Hard to believe but the following was a seriously reported story that was squeezed out of the dead husk that calls itself “Newsweek.” It relates the tale of some dotty hi’land hag that once upon a time Donald Trump came into her house and jammed pancakes into the pockets of his suit without so much as a “cheerio.” Yes, that is literally what it says.
A relative of President Donald Trump has accused the self-proclaimed billionaire of being a pancake thief, having stolen a handful of flat cakes while on vacation at his late mother’s former home in Scotland.
A distant cousin of the president, Alice Mackay—related to Trump through his mother’s family, the McLeods—said the commander-in-chief is an unpleasant man who has never used any of his wealth to help his mother’s local community.
The 79-year-old spoke in glowing terms about Trump’s late mother—Mary Anne MacLeod, who died in 2000—and his older sister—Maryanne Trump Barry, 82—saying they were both generous people who made many contributions to the Isle of Lewis, an island located in Scotland’s far northern Outer Hebrides archipelago.
Mackay told Scottish newspaper The National: “I don’t like the man at all, he’s so unlike his mother and father.” She recalled that Mary Anne and Fred Trump were “lovely parents, I don’t know what went wrong with him. My mum and dad were second cousins. Every time they were over here they came to ours for dinner.”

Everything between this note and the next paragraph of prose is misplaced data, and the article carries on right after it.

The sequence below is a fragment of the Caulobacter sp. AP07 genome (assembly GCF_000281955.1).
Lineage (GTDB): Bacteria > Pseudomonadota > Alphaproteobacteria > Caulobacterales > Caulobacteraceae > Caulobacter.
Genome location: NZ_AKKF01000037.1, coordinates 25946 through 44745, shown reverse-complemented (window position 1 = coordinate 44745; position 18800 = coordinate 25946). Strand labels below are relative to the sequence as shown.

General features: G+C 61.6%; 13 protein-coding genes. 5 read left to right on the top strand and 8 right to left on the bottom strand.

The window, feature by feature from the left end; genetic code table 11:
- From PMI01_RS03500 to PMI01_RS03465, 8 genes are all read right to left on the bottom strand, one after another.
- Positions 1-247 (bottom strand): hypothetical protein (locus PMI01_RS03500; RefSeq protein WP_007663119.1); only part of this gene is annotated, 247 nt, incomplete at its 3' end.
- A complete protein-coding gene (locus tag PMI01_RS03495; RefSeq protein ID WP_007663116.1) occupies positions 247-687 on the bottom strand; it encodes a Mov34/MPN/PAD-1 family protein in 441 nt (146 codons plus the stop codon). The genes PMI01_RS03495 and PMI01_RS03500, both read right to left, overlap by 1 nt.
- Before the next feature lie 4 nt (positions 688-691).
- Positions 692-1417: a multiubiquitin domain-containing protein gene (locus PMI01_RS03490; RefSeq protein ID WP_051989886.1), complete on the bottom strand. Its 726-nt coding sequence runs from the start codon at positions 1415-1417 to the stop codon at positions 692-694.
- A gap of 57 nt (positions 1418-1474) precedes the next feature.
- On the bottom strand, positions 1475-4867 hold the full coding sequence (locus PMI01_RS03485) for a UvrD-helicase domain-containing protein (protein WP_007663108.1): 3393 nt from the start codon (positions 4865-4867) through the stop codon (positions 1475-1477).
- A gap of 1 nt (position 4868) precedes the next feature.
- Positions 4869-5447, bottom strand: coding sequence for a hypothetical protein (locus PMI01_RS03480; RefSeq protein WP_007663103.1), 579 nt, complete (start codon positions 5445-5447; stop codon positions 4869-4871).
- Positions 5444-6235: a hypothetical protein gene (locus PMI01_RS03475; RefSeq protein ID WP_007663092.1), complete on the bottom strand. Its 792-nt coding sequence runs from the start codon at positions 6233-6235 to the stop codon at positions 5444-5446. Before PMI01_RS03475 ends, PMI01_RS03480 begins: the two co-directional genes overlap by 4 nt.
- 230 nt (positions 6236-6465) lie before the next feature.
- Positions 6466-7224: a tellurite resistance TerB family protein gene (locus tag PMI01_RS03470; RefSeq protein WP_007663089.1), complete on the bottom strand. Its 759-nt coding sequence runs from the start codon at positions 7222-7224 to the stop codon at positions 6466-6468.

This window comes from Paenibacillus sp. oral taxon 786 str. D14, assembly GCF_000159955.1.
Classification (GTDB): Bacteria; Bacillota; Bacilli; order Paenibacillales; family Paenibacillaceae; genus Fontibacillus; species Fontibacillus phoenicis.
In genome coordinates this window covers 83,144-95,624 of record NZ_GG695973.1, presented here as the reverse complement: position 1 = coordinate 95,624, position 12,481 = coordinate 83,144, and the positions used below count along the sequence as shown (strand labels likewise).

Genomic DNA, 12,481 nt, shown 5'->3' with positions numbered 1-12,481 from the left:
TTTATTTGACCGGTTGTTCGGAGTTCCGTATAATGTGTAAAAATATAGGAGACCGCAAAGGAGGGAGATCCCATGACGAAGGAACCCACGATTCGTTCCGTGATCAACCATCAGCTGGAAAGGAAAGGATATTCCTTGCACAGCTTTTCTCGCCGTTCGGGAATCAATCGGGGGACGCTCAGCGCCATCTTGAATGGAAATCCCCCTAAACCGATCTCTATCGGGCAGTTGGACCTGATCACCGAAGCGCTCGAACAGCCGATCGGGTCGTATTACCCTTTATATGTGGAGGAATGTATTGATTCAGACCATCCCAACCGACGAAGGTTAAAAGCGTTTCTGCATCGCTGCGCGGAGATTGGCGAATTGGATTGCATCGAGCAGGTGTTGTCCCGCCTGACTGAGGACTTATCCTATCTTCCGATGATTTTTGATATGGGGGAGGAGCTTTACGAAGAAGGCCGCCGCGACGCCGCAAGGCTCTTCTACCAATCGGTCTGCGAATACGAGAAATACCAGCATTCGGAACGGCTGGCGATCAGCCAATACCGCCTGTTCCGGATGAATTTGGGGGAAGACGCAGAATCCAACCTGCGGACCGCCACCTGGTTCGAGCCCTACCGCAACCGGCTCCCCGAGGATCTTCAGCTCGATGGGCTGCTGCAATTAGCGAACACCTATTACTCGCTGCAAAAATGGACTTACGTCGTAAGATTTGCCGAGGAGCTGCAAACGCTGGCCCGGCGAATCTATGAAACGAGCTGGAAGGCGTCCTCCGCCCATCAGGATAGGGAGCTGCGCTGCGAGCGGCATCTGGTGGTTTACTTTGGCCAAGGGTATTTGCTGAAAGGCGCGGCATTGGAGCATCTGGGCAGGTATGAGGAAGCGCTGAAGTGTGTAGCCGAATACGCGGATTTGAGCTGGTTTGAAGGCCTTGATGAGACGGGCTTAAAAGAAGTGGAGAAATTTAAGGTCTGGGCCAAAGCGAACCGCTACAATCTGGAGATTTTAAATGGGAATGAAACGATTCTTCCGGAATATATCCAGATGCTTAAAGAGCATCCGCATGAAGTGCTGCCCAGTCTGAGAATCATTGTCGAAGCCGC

Mackay recalled one morning when the future president committed two social faux pas in quick succession. “He was here one morning I was busy making pancakes and he had forgotten my husband had died,” she said. “He put a few pancakes in [his] pocket and never said ‘cheerio’ or anything.”
The White House did not immediately respond to Newsweek’s request for comment regarding the allegation of theft.
Trump visited his mother’s former home in the village of Tong in the northeast of the Isle of Lewis in 2008. According to The National, the president has only visited once, and spent just 97 seconds in the home where his mother was raised alongside nine siblings.
During his visit, Trump said he had been “very busy—I am building jobs all over the world—and it’s very, very tough to find the time to come back. But this just seemed an appropriate time, because I have the plane… I’m very glad I did, and I will be back again.”
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Mary Anne eventually emigrated to the U.S. in 1930 at the age of 17. Settling in New York, she met Trump’s father Fred at a party and the two later married in 1936.
From across the Atlantic Ocean, Mary Anne retained her links with the isolated community, donating funds to help construct a village hall in the 1970s. Mary Anne visited Scotland regularly, and spoke the traditional Gaelic language when she did, according to the BBC.
Maryanne, who visited the area many times, continued in her mother’s generous tradition and donated almost $200,000 to a care home and hospice in Stornoway, the largest city on the Isle of Lewis.